Listen, to Paulís teaching to Titus (3:9-11), "But avoid foolish disputes, genealogies, contentions, and strivings about the law; for they are unprofitable and useless. Reject a divisive man after the first and second admonition, knowing that such a person is warped and sinning, being self-condemned. Confronting a Christian brother or sister with their sin is judging that
what they ate doing is clearly wrong by what the Bible teaches, but we are told to confront them in Matthew 18:18 and in Gal. 6:1 just as Paul with Peter in Gal. 2 for his hypocrisy that spilled over on the lives of Barnabas and others. Paul talks about handing certain people over to Satan for their sins to be disciplined. We are told to be discerning about the teaching that
we are hearing and make sure that it isnít false teaching intended to manipulate for power or greed, or lead us away from grace. (1 John 4:1; Gal. 1:7-9). Discernment is actually a gift of the Holy Spirit and my wife has it. But even if it is not a main gift of the Holy Spirit, it is still something we are to practice.
But what we are to avoid is condemning people based on assumptions of perceived motives or appearances. We are to avoid criticizing others because they are different than us and have preferences that we donít have. We are to avoid establishing a set of rules to judge others by elevating ourselves. Look at 1 Cor. 4:1-7. One of the problems of the church
at Corinth was that they were boasting of their spiritual abilities and trying to outdo each other. They were judging their own spirituality by those abilities; even criticizing Paul. Perhaps Paul was just a power hungry guy. The intent was to put Paul down by puffing themselves up. Look as well at Romans 14:1-18.
I believe that we as the American church have become so guilty of this. We make things like clothes, and I agree clothing should be clean and modest, but the style of cloths, the version of the Bible we use, the kind of music we listen to, our view of secondary or non-essential doctrine, our political ideology, the style of our hair, and more, our
standard for measuring our own spirituality and for criticizing others who donít measure up to our standards. Chuck Swindoll once said, that we have a gross intolerance of anyone who doesnít fit our mold. I have heard many preachers who use the pulpit regularly to condemn other pastors, who donít fit their mold. And there are many church attenders who eat roast preacher every
Sunday for lunch. Leslie Flynn, in his book called, Great Church Fights recorded these words." (Original source unknown), "Believe as I believe, no more, no less. That I am right, and no one else confess, Feel as I feel, think only as I think, eat what I eat and drink what I drink, look as I look and do always as I do and then and only then, will I fellowship with you." Such
standards are Pharisaical, legalistic, and just plain wrong. Letís consider why.
C. The Conclusions Ė Judging otherís by their appearance, by assumption, or by otherís preferences is wrong because;
1. It Forgets Grace. Were any of you rescued by God based on your appearance or performance? No! You were saved by grace. You merited nothing. You were a sinner condemned, and unclean and Jesus rescued you. Your changed life, your secure eternal future is not based on your performance but on His Covenant promise. You are righteous not because you are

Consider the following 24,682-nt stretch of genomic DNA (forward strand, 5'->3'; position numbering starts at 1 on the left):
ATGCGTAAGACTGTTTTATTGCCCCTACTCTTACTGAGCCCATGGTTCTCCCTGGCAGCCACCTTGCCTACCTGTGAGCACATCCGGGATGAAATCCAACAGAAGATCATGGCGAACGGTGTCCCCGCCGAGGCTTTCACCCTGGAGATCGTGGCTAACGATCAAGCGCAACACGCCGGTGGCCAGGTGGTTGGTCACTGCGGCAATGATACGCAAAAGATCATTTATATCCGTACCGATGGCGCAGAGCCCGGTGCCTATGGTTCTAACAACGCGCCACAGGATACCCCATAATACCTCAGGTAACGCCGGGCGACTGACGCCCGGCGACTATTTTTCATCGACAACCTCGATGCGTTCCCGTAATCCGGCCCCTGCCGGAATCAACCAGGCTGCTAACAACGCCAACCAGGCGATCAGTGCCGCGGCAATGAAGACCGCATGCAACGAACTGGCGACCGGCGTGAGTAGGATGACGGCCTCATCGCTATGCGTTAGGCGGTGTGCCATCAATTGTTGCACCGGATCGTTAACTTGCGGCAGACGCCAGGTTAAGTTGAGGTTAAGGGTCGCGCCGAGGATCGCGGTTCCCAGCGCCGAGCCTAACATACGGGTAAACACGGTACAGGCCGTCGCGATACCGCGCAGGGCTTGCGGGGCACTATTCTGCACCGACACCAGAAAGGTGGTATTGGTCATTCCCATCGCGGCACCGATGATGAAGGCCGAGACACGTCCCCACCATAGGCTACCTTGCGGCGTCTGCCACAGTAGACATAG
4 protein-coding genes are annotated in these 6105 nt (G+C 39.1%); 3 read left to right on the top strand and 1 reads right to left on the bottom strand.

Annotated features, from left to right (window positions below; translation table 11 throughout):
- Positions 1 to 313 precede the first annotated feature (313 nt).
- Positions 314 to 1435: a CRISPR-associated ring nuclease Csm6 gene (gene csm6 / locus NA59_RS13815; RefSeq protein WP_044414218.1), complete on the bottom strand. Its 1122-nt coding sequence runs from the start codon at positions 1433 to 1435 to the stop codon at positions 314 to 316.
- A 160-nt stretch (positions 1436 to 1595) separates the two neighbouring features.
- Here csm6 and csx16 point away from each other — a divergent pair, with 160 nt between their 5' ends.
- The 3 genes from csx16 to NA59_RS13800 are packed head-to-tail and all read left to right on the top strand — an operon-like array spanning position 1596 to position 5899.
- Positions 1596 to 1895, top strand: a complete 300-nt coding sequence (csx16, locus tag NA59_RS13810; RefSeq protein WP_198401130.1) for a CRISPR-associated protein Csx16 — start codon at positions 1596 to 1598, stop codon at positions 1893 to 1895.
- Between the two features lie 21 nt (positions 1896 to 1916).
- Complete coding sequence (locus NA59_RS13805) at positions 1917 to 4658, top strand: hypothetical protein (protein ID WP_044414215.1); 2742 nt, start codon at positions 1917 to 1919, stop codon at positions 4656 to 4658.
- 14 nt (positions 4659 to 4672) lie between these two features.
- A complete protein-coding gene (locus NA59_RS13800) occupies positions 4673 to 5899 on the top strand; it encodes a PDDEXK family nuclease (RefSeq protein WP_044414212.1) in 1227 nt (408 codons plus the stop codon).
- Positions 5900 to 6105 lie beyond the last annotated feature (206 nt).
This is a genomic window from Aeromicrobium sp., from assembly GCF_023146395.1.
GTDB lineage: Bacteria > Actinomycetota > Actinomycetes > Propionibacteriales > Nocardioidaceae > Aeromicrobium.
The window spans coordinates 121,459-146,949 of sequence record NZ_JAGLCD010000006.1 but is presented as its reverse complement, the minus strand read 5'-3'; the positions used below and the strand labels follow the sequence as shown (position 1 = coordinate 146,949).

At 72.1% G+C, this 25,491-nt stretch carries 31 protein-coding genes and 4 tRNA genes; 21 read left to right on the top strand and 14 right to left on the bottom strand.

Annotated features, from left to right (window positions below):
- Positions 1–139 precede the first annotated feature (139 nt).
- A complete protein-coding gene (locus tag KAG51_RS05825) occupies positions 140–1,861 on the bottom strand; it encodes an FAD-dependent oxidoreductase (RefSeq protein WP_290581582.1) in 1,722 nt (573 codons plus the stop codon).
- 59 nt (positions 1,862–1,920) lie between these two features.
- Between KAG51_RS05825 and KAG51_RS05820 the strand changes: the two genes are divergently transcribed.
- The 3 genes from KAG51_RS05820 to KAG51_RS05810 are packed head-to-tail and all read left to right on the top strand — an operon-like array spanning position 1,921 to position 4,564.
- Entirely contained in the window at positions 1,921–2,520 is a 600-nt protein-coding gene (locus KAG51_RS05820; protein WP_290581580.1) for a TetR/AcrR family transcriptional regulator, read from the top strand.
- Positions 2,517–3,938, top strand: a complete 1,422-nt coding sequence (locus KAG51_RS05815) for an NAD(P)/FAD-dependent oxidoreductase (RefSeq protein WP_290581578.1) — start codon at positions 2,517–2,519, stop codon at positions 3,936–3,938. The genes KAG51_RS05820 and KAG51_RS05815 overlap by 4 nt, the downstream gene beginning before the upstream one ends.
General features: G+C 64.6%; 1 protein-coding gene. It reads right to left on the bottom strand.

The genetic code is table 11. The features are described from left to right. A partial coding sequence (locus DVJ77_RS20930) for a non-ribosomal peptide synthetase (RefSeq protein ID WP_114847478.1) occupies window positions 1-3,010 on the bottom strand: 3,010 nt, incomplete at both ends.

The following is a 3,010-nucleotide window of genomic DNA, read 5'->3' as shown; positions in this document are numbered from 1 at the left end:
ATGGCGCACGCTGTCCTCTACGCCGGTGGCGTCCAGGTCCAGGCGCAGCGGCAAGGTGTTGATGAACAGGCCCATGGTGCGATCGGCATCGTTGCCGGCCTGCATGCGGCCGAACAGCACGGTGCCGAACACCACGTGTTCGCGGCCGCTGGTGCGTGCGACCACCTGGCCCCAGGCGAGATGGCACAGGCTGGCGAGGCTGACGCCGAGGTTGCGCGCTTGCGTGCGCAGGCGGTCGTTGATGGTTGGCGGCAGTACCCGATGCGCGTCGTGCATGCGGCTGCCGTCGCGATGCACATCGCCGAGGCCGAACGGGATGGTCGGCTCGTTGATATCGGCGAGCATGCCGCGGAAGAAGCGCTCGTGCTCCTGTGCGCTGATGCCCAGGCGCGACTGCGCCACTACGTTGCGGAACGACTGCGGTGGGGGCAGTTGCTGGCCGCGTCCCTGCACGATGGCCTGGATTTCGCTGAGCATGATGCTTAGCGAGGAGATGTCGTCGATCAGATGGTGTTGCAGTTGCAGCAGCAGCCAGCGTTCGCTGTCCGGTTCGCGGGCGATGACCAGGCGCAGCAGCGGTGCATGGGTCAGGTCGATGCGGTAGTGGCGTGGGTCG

good, but because He has given you His righteousness. Paul has written several letters including Romans and Galatians, and Colossians to show that we who have been saved by grace are not perfected by law. We measure ourselves by Christ and not by the measure of the law. And it is grace that we are to extend to others. Listen, even when a brother or sister is sinning, our
confrontation should always be to help and reconcile and not to condemn. Separation and discipline are only if they will not repent and be restored to Christ or His body. O Thank God for Grace.
2. It Assumes the Role of God. Who can read the mind? Only God. Who knows motives? Only God. Who will judge us before His Bema seat for all the secret things? God. But when you say, "Look at him or her, how can they be a Christian," or, "Everyone who does that isÖ," or, "The only reason you did that is so you couldÖ.." You are assuming Godís role.
James 4:11-12 says, "Do not speak evil of one another, brethren. He who speaks evil of a brother and judges his brother, speaks evil of the law and judges the law. But if you judge the law, you are not a doer of the law but a judge. There is one Lawgiver, who is able to save and to destroy. Who are you to judge another?"
3. It Assumes Superiority, that we have arrived and are above Criticism. Listen to Rom. 2:1-3, "Therefore you are inexcusable, O man, whoever you are who judge, for in whatever you judge another you condemn yourself; for you who judge practice the same things. 2 But we know that the judgment of God is according to truth against those who practice such
things. 3 And do you think this, O man, you who judge those practicing such things, and doing the same, that you will escape the judgment of God?" When a woman was caught committing adultery and brought before Jesus, the people wanted to stone her to death. But do you remember the words of Jesus? "Let him who is without sin cast the first stone." (John 8:7) He did not condemn
4. It is Self-Righteous. That is, we use ourselves as the standard of righteousness instead of Jesus and His teachings. Look at Luke 18:9-14, " Also He spoke this parable to some who trusted in themselves that they were righteous, and despised others: "Two men went up to the temple to pray, one a Pharisee and the other a tax collector. 1The Pharisee
stood and prayed thus with himself, ĎGod, I thank You that I am not like other men - extortioners, unjust, adulterers, or even as this tax collector. I fast twice a week; I give tithes of all that I possess. And the tax collector, standing afar off, would not so much as raise his eyes to heaven, but beat his breast, saying, ĎGod, be merciful to me a sinner!í I tell you, this